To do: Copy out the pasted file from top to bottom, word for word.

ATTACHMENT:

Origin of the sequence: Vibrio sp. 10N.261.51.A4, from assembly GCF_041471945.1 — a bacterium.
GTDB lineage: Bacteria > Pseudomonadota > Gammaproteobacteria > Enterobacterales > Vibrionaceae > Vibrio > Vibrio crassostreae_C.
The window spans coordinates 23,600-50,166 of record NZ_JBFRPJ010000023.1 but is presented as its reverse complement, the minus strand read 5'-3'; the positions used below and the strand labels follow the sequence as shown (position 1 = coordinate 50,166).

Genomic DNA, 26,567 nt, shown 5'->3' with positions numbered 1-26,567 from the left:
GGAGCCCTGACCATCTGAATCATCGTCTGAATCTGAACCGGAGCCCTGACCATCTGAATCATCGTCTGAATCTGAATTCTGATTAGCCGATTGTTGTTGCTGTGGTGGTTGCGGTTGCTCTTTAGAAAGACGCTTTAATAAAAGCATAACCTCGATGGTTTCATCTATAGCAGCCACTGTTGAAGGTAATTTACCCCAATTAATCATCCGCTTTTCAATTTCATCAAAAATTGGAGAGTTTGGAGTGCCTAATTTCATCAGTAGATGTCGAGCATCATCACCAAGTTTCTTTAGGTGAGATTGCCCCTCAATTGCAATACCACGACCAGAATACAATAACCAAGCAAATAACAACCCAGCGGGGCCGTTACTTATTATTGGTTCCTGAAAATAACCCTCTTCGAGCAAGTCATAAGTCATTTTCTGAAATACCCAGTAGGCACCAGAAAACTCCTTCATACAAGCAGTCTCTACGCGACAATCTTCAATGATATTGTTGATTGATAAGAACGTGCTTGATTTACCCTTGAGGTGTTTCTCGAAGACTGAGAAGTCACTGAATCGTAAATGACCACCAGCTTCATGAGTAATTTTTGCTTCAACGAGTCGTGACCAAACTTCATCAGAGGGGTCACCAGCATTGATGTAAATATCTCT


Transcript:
Origin of the sequence: Vibrio sp. 10N.261.51.A4, from assembly GCF_041471945.1 — a bacterium.
GTDB lineage: Bacteria > Pseudomonadota > Gammaproteobacteria > Enterobacterales > Vibrionaceae > Vibrio > Vibrio crassostreae_C.
The window spans coordinates 23,600-50,166 of record NZ_JBFRPJ010000023.1 but is presented as its reverse complement, the minus strand read 5'-3'; the positions used below and the strand labels follow the sequence as shown (position 1 = coordinate 50,166).

Genomic DNA, 26,567 nt, shown 5'->3' with positions numbered 1-26,567 from the left:
GGAGCCCTGACCATCTGAATCATCGTCTGAATCTGAACCGGAGCCCTGACCATCTGAATCATCGTCTGAATCTGAATTCTGATTAGCCGATTGTTGTTGCTGTGGTGGTTGCGGTTGCTCTTTAGAAAGACGCTTTAATAAAAGCATAACCTCGATGGTTTCATCTATAGCAGCCACTGTTGAAGGTAATTTACCCCAATTAATCATCCGCTTTTCAATTTCATCAAAAATTGGAGAGTTTGGAGTGCCTAATTTCATCAGTAGATGTCGAGCATCATCACCAAGTTTCTTTAGGTGAGATTGCCCCTCAATTGCAATACCACGACCAGAATACAATAACCAAGCAAATAACAACCCAGCGGGGCCGTTACTTATTATTGGTTCCTGAAAATAACCCTCTTCGAGCAAGTCATAAGTCATTTTCTGAAATACCCAGTAGGCACCAGAAAACTCCTTCATACAAGCAGTCTCTACGCGACAATCTTCAATGATATTGTTGATTGATAAGAACGTGCTTGATTTACCCTTGAGGTGTTTCTCGAAGACTGAGAAGTCACTGAATCGTAAATGACCACCAGCTTCATGAGTAATTTTTGCTTCAACGAGTCGTGACCAAACTTCATCAGAGGGGTCACCAGCATTGATGTAAATATCTCT